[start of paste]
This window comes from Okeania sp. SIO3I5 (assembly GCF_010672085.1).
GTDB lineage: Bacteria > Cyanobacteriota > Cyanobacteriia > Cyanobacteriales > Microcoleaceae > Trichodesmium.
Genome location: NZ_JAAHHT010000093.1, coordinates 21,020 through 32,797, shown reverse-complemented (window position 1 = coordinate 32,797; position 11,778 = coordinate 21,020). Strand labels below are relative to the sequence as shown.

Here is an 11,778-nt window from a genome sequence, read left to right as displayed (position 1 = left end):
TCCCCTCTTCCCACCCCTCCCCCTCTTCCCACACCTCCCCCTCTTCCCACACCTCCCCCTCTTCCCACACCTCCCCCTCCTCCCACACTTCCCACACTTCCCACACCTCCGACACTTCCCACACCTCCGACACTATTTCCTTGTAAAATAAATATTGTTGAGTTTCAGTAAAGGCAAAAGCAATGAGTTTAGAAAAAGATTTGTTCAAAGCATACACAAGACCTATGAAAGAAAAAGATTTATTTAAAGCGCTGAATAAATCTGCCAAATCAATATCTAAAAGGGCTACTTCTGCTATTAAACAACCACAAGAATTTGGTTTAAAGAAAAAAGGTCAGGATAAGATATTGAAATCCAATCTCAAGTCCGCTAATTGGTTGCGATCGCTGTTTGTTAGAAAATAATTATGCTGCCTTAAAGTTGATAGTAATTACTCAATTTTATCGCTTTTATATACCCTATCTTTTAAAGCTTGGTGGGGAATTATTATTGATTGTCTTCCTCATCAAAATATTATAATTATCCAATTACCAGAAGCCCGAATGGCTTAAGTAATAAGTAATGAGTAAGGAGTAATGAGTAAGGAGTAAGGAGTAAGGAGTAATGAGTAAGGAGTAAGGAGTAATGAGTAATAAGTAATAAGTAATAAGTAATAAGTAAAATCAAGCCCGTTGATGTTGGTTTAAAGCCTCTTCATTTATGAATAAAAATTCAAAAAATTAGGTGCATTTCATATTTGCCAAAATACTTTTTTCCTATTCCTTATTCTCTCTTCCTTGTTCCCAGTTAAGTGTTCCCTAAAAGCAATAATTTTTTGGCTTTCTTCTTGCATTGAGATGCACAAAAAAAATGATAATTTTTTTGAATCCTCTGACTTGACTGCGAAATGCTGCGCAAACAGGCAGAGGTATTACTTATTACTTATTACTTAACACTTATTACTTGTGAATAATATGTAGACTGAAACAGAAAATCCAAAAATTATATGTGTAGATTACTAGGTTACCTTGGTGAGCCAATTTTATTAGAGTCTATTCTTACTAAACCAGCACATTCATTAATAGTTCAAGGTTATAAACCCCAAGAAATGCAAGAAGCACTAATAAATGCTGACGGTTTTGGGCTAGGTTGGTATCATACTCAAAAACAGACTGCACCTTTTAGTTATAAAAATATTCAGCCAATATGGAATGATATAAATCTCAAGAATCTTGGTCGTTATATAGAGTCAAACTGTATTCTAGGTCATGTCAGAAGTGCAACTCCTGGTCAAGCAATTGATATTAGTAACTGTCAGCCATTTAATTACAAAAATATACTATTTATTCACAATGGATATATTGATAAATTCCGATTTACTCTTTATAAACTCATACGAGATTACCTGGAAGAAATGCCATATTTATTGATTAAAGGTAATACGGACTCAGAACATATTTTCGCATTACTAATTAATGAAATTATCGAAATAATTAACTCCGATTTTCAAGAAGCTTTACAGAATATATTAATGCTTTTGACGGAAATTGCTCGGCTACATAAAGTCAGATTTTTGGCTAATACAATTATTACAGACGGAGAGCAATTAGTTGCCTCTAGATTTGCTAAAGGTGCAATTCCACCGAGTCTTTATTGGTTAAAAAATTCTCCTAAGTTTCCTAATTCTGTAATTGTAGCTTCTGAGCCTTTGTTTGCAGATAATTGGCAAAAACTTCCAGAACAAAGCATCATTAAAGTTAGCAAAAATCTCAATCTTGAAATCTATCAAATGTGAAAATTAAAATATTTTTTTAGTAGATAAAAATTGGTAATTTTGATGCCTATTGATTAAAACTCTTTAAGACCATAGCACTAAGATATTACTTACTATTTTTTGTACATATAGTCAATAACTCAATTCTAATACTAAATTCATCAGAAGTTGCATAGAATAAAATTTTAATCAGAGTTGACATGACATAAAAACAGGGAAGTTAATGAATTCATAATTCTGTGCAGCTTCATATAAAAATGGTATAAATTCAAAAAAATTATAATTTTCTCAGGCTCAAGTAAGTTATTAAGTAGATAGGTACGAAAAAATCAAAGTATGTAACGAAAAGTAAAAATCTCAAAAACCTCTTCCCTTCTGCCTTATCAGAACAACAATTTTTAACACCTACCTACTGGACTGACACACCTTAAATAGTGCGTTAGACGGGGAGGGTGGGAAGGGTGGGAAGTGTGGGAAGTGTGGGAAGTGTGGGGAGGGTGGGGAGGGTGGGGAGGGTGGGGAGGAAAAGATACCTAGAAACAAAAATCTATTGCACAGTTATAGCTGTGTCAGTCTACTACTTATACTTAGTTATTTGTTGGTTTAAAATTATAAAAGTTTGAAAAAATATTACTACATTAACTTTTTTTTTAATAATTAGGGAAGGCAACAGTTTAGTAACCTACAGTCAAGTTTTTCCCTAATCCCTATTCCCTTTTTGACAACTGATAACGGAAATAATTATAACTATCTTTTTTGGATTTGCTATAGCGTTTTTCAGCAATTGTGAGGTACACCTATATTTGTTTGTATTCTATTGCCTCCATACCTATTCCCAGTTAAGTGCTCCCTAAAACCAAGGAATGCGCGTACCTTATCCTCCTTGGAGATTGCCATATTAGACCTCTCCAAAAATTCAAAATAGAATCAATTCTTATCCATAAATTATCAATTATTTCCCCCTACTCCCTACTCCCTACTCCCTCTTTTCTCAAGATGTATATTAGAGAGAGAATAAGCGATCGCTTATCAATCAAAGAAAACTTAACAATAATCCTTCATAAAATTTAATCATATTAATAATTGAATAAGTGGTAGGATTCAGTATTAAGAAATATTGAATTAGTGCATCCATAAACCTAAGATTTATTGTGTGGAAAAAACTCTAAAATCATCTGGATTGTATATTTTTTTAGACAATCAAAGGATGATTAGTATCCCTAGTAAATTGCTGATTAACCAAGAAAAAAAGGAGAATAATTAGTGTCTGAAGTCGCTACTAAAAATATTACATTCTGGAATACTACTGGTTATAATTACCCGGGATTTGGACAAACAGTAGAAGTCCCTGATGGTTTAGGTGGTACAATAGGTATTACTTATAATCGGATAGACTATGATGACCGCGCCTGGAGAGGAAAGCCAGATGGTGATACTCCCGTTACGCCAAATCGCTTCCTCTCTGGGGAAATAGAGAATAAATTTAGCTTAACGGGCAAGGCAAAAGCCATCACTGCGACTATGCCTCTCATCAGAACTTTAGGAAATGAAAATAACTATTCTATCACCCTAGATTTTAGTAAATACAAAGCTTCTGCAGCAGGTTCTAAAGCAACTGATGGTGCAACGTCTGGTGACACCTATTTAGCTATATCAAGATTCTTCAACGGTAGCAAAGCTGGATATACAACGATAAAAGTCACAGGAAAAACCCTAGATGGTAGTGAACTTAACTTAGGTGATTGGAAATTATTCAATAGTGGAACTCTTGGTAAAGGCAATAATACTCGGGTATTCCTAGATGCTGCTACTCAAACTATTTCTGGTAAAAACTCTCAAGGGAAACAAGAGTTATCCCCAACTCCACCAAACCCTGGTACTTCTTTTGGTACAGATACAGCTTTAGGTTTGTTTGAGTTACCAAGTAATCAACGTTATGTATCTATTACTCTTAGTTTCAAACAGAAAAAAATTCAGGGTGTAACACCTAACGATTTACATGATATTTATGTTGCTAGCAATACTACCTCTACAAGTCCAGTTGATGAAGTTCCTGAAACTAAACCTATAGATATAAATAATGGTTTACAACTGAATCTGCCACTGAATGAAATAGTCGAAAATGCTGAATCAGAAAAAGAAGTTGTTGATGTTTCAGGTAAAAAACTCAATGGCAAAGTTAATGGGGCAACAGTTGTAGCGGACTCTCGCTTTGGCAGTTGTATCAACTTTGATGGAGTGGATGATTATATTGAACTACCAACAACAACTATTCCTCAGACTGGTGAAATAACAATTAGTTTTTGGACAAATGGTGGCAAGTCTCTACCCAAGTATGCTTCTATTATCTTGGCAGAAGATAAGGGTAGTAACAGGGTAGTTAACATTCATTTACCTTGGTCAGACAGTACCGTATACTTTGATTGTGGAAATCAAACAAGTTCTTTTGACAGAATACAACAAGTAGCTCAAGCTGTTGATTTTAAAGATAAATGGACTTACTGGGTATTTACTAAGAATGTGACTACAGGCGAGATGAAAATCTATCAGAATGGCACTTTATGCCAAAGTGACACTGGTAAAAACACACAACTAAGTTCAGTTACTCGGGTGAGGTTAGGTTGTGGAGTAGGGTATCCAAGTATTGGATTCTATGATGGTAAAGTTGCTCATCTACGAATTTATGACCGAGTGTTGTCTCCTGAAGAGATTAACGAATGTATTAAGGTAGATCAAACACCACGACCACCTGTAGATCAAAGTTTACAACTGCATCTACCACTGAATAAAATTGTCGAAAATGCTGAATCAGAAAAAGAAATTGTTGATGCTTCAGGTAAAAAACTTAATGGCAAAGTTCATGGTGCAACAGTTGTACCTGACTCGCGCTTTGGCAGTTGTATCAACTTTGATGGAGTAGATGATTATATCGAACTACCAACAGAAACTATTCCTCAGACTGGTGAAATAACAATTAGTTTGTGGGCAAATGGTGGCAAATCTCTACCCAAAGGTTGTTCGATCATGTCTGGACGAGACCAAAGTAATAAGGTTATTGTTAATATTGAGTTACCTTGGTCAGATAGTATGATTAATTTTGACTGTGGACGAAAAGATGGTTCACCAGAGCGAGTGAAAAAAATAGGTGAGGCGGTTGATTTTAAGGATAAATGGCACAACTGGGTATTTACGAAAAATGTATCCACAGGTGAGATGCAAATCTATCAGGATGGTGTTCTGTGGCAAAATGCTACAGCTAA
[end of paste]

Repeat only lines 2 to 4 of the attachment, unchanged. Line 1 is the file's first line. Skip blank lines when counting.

GTDB lineage: Bacteria > Cyanobacteriota > Cyanobacteriia > Cyanobacteriales > Microcoleaceae > Trichodesmium.
Genome location: NZ_JAAHHT010000093.1, coordinates 21,020 through 32,797, shown reverse-complemented (window position 1 = coordinate 32,797; position 11,778 = coordinate 21,020). Strand labels below are relative to the sequence as shown.

Here is an 11,778-nt window from a genome sequence, read left to right as displayed (position 1 = left end):